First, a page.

Pictured above: Under the direction of Mike Kuczala (far right), NAMS/NAHS teachers work on a problem solving activity that incorporates movement.
Teachers in the New Albany School District (NASD) will be able to keep their students active and moving in the classroom this fall thanks to Summer Professional Development sponsored by the Carol M. White Physical Education SHAPE Up! Grant. Mike Kuczala, co-author of The Kinesthetic Classroom: Teaching and Learning through Movement, conducted professional development for New Albany Elementary School (NAES) teachers on June 27-28 and for New Albany Middle School and New Albany High School (NAHS) teachers on June 29-30.
This past January, the John D. Bower Foundation sponsored a day-long professional development workshop for the NASD teachers where Kuczala was the presenter. “Our teachers enjoyed the workshop so much and requested Mr. Kuczala for further training,” said SHAPE Up! Grant Director Lecia Stubblefield. This spring, she began working to bring Kuczala back to the district to provide additional professional development for more than forty teachers that expressed interest in attending the training. “This is yet another initiative for our school district to promote the integration of physical activity in the classrooms,” Stubblefield added.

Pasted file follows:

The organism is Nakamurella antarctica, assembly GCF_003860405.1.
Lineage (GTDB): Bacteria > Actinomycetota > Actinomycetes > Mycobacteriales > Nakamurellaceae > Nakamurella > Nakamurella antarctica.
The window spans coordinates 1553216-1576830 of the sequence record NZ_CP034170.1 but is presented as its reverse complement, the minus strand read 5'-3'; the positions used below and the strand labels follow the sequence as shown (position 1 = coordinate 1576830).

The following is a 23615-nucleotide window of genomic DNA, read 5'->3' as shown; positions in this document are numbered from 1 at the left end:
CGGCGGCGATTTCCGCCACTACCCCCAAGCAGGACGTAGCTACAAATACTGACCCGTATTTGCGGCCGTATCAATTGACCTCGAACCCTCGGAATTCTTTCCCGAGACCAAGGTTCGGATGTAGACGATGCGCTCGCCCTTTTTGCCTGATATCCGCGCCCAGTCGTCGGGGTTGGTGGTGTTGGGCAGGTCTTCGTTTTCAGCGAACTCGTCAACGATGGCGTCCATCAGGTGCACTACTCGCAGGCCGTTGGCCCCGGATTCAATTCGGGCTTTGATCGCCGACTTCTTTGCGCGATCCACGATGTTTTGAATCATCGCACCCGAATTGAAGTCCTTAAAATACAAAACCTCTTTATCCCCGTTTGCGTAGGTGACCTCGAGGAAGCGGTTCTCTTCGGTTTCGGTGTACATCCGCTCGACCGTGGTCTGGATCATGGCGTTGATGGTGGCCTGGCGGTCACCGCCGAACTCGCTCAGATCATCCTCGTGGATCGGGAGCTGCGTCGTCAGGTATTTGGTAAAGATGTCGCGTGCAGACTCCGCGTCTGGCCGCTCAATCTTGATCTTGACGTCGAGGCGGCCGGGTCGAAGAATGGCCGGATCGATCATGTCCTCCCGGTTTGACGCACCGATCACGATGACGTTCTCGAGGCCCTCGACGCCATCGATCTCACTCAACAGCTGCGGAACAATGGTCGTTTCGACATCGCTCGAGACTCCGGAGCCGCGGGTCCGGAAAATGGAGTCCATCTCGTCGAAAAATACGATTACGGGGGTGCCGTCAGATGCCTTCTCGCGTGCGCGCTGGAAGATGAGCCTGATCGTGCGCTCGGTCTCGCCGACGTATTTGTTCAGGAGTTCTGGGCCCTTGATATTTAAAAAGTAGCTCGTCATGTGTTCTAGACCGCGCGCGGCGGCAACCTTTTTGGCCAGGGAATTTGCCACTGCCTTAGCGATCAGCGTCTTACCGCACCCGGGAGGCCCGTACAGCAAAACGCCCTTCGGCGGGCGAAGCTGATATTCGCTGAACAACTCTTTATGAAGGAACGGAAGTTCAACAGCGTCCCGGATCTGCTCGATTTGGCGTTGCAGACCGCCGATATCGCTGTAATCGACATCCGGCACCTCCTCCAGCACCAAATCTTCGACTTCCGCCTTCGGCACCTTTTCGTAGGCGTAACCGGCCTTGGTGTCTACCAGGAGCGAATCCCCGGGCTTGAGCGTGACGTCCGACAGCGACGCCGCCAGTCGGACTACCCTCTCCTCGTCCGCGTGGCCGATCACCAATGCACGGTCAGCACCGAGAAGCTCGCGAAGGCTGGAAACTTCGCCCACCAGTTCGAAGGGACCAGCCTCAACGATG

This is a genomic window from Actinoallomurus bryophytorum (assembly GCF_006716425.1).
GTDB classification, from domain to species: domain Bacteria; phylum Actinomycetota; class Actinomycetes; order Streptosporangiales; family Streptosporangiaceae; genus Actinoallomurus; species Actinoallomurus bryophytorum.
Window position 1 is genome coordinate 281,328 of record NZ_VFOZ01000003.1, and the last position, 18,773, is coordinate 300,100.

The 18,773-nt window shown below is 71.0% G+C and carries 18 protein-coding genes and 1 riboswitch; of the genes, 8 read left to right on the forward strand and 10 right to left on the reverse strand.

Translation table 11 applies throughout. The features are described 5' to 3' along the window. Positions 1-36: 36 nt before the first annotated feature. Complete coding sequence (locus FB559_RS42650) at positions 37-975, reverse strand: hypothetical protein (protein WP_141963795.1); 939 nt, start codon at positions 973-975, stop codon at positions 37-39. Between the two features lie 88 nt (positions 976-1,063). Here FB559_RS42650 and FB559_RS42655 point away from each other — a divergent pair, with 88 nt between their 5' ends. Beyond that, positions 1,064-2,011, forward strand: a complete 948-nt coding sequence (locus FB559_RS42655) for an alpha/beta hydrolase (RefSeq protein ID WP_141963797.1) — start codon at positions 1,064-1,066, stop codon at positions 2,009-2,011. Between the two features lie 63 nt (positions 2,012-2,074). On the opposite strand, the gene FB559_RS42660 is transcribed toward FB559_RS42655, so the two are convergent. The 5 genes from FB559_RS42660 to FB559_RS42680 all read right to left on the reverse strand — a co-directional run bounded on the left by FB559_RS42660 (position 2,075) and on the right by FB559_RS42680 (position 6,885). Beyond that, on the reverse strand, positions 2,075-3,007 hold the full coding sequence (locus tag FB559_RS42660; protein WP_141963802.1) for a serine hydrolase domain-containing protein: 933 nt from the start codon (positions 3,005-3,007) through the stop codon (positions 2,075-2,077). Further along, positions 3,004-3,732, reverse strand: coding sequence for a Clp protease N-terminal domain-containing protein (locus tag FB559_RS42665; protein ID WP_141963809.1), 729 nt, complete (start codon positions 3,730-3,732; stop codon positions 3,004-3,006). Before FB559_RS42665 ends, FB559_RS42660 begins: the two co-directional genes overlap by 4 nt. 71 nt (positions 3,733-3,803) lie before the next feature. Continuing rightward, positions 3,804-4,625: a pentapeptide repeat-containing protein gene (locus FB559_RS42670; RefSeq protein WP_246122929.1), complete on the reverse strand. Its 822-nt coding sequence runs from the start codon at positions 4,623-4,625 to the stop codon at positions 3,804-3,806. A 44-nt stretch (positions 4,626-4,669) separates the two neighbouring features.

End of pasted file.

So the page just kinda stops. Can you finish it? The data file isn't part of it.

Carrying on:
Kuczala presented and explained a framework that uses a six-step process in using movement in the classroom: preparing the brain to learn; using brain breaks; supporting exercise and fitness; creating classroom cohesion; reviewing material; and teaching new material. Teachers were able to participate in many activites including activities that develop class cohesion and develop community such as: Elbow to Elbow Pass; Over Under Relay, Locomotor Relay, and Don’t Look at Me.
Teachers now better understand the link between academic achievement and movement and that movement enhances brain function; refocuses attention; reduces sitting time; and keeps students engaged.
“Activities are designed so that they can easily be adjusted to use with a particular subject area or unit of study,” said Kimberly Langley, a vocational teacher at NAHS. “After this training I understand the importance of teaching in short bursts, then using movement activities to allow students time to focus on the material that has just been taught or reviewed. I will be able to easily incorporate movement activities allowing students to connect with each other and reconnect with the content they have learned. ”
Jonna Shaw, a 3rd grade teacher at NAES said: “Mike Kuczala shared some wonderful energy-filled activities that I can use in my classroom. As elementary teachers, we need ways to keep our students focused, energized, and excited about learning. I loved that the training was hands-on and I will be able to easily implement the activities. The things that I learned at this training will help to improve the energy and focus in my room as well as bring the students closer together through teamwork.”
Pictured below: NAES teachers practice using movement to teach descriptive writing.